There are many potential barriers that can affect good partnership working. These could be a language barrier, incorrect information given or knowledge, a misunderstanding, poor communication or cultural and or religious attitudes to disability. Other barriers could be the parents own education, previous experience, individual practitioner’s lack of knowledge of other professions, poor staff morale and poor morale from partners. The wrong or insufficient partners involved and continual shifting of organisational structures and not planning in advance when things go wrong.
Clear effective communication is not only required but also necessary to achieve the best outcome for all those involved. The key principles of partnership are openness, honesty and agreed shared objectives. All documents should be clear and concise, well written and dated. Any face to face meetings should have minutes taken, an agenda and a plan of action agreed that is sanctioned by all those involved and all telephone conversations should be recorded. If a breakdown between all partners involved in the Childs care, there may be an emotional, physical or intellectual impact on the Childs development.
Policies and procedures give clear messages to staff about their roles and responsibilities and set the boundaries within which they are expected to work. It is also important to remember policies and procedures are there to make sure that the best possible practice is maintained and developed to provide the best bare and learning environment for the child. In the workplace information shared between colleagues depends on child’s developmental needs. The parent, keyworker and manager are the only people that are allowed to access children’s records. When sharing information with parents only the keyworker or manager is able to do this and it can only be about the child belonging to that parent. The policies that covers this are:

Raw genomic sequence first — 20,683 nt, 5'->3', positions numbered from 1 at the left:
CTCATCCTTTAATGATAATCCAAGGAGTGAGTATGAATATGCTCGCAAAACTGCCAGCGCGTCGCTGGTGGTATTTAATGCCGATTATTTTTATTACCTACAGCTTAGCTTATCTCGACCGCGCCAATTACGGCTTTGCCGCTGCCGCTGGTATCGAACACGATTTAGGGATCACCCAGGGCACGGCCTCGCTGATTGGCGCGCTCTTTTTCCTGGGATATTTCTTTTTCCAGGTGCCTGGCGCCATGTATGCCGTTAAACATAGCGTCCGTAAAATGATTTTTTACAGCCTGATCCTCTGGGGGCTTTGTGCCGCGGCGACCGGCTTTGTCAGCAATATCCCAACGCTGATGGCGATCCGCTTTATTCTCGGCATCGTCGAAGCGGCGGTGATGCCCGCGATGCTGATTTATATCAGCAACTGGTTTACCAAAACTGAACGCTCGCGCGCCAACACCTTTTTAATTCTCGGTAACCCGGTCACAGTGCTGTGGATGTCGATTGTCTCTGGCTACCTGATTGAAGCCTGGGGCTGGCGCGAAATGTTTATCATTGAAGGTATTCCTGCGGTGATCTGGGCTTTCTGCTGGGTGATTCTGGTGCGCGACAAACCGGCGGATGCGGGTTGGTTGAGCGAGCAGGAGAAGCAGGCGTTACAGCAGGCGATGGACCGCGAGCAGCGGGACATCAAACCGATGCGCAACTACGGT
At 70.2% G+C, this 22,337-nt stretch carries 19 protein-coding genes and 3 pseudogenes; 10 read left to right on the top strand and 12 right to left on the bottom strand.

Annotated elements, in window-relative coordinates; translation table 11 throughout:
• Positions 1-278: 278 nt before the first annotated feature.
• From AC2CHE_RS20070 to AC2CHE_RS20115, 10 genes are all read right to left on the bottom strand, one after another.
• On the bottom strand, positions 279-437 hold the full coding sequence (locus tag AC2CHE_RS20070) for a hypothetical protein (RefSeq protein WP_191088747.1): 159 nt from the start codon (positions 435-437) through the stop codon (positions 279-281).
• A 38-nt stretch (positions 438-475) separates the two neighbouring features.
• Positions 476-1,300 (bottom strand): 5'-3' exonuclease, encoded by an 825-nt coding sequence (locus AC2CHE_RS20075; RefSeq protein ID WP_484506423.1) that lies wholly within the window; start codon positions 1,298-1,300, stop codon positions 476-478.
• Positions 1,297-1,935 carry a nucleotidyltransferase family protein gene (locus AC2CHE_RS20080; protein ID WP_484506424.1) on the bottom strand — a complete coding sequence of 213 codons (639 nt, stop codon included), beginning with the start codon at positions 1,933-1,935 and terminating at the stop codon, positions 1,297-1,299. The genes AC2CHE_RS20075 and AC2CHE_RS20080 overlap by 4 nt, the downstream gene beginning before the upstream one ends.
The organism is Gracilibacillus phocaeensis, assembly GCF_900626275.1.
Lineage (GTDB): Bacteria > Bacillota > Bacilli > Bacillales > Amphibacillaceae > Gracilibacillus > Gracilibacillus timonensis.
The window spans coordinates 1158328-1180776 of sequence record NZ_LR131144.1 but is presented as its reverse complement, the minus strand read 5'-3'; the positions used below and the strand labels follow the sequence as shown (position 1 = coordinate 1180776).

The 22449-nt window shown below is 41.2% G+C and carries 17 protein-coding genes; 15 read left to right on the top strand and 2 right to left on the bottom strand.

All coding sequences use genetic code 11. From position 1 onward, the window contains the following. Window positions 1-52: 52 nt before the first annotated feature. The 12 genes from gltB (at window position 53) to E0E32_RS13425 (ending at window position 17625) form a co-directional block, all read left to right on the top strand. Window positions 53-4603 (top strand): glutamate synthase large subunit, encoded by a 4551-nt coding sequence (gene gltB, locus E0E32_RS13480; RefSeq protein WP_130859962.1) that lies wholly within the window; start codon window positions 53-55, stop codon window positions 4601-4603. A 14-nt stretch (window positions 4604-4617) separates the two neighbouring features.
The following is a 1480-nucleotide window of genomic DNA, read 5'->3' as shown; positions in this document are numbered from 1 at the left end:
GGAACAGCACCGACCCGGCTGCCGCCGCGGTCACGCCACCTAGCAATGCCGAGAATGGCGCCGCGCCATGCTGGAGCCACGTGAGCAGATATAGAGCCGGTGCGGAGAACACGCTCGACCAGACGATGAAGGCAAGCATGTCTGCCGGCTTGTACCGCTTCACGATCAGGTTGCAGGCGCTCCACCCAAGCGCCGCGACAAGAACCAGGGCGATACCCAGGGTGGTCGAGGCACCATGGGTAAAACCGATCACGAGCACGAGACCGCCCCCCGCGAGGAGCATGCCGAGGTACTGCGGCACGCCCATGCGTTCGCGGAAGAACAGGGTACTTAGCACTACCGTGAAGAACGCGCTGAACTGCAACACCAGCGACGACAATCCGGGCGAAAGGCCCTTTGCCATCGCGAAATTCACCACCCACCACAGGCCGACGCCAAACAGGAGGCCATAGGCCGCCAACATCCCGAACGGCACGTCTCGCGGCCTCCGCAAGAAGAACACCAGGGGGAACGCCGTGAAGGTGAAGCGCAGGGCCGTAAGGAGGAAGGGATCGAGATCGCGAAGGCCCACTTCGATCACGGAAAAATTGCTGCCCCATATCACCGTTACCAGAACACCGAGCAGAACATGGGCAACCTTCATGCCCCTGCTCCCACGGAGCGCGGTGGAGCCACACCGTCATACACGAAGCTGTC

Confidential Policy & Agreement
Data Collection Sheet Details
Data Protection Policy
If a child attends two different pre-school settings, one setting may have concerns regarding a specific area of the child’s development. These concerns may not be experienced in the other setting and may result in a conflict of views. The dilemma with having 2 different settings disagreeing over the child’s development can sometimes cause confusion for the parents.
If you believe or have concerns that a child in your care may be suffering or may be at risk of significant harm, you may be unsure whether your concern gives a reasonable cause to believe that this is happening. In a situation like this your concern should not be ignored and you should approach your manger. You should not discuss the matter with anyone who does not need to know and protect the identity of the child and family involved. If you do have concerns it is not advisable to discuss the matter with the family until appropriate partners have been informed and agreed plain of action has been agreed. Sometimes a person may not specifically ask a member to keep information that they have given about themselves or another individual confidential and would of course assume that this is implied, the person may then share this information with others, who are not part of the setting partnership.